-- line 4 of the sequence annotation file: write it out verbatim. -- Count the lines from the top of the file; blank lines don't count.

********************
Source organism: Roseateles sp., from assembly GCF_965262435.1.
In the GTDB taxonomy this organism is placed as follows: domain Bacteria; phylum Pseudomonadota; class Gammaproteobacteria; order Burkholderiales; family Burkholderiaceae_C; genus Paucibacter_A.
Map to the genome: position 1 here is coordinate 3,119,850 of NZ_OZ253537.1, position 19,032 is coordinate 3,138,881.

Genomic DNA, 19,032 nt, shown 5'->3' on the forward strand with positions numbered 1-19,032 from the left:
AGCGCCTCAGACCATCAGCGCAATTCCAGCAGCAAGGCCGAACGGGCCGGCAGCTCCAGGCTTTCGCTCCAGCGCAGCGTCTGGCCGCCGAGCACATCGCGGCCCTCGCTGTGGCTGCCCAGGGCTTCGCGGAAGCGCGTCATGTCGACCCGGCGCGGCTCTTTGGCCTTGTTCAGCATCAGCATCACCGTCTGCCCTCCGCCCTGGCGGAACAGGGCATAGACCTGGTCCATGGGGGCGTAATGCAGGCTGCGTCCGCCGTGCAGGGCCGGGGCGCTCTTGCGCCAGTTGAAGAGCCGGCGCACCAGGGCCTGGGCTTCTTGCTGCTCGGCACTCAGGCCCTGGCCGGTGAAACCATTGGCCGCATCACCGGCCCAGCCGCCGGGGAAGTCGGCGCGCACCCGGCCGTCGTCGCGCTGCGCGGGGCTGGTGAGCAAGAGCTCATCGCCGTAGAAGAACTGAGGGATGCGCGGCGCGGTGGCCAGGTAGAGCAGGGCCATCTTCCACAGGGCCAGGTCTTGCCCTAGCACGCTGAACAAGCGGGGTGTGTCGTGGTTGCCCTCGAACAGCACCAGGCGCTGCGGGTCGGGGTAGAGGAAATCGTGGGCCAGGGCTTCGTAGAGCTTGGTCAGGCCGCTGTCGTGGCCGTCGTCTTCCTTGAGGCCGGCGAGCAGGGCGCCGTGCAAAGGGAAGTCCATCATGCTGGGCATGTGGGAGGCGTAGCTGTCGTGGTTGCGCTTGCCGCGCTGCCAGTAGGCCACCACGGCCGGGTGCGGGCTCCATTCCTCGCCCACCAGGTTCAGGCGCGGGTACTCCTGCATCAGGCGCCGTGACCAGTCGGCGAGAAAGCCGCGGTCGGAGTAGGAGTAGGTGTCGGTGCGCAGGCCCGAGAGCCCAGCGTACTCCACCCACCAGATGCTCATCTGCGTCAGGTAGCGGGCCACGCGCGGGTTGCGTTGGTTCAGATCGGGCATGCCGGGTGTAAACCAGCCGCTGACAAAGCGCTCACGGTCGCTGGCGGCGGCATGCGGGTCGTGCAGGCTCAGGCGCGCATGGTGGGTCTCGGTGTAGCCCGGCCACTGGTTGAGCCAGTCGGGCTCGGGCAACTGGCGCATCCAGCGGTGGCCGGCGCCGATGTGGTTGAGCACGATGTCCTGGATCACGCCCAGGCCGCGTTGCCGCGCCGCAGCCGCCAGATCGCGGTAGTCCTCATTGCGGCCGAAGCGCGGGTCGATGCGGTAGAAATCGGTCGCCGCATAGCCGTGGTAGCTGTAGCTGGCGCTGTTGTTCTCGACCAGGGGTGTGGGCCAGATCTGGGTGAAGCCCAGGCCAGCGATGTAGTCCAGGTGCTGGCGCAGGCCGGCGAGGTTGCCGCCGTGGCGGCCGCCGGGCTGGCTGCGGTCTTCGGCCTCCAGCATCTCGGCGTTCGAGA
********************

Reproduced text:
Genomic DNA, 19,032 nt, shown 5'->3' on the forward strand with positions numbered 1-19,032 from the left: